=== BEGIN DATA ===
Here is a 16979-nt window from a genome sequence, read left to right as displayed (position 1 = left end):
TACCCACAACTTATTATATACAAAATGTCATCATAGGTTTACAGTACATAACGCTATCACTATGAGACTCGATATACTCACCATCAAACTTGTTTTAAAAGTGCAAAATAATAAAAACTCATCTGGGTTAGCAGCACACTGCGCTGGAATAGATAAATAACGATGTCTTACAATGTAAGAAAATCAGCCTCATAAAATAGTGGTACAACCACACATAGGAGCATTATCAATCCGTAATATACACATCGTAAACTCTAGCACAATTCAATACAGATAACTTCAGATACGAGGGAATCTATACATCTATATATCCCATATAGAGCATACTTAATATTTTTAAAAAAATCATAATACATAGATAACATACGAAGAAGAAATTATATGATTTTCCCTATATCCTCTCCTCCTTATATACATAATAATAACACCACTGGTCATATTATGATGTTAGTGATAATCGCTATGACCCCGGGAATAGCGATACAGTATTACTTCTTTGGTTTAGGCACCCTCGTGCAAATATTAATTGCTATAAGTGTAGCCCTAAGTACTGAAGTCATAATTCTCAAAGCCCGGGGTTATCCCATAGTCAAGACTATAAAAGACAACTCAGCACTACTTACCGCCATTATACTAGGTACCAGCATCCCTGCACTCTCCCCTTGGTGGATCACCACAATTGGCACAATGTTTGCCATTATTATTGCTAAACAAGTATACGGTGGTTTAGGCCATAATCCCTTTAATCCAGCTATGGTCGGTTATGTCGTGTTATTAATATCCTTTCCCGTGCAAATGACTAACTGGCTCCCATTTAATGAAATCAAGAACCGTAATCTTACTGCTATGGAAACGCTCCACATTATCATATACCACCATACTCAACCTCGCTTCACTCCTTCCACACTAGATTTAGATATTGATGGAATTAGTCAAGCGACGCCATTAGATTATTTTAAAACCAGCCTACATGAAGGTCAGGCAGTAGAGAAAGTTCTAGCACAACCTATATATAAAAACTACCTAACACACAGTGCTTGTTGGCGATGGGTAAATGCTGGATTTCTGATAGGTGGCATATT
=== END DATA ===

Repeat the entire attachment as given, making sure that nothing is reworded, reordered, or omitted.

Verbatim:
Here is a 16979-nt window from a genome sequence, read left to right as displayed (position 1 = left end):
TACCCACAACTTATTATATACAAAATGTCATCATAGGTTTACAGTACATAACGCTATCACTATGAGACTCGATATACTCACCATCAAACTTGTTTTAAAAGTGCAAAATAATAAAAACTCATCTGGGTTAGCAGCACACTGCGCTGGAATAGATAAATAACGATGTCTTACAATGTAAGAAAATCAGCCTCATAAAATAGTGGTACAACCACACATAGGAGCATTATCAATCCGTAATATACACATCGTAAACTCTAGCACAATTCAATACAGATAACTTCAGATACGAGGGAATCTATACATCTATATATCCCATATAGAGCATACTTAATATTTTTAAAAAAATCATAATACATAGATAACATACGAAGAAGAAATTATATGATTTTCCCTATATCCTCTCCTCCTTATATACATAATAATAACACCACTGGTCATATTATGATGTTAGTGATAATCGCTATGACCCCGGGAATAGCGATACAGTATTACTTCTTTGGTTTAGGCACCCTCGTGCAAATATTAATTGCTATAAGTGTAGCCCTAAGTACTGAAGTCATAATTCTCAAAGCCCGGGGTTATCCCATAGTCAAGACTATAAAAGACAACTCAGCACTACTTACCGCCATTATACTAGGTACCAGCATCCCTGCACTCTCCCCTTGGTGGATCACCACAATTGGCACAATGTTTGCCATTATTATTGCTAAACAAGTATACGGTGGTTTAGGCCATAATCCCTTTAATCCAGCTATGGTCGGTTATGTCGTGTTATTAATATCCTTTCCCGTGCAAATGACTAACTGGCTCCCATTTAATGAAATCAAGAACCGTAATCTTACTGCTATGGAAACGCTCCACATTATCATATACCACCATACTCAACCTCGCTTCACTCCTTCCACACTAGATTTAGATATTGATGGAATTAGTCAAGCGACGCCATTAGATTATTTTAAAACCAGCCTACATGAAGGTCAGGCAGTAGAGAAAGTTCTAGCACAACCTATATATAAAAACTACCTAACACACAGTGCTTGTTGGCGATGGGTAAATGCTGGATTTCTGATAGGTGGCATATT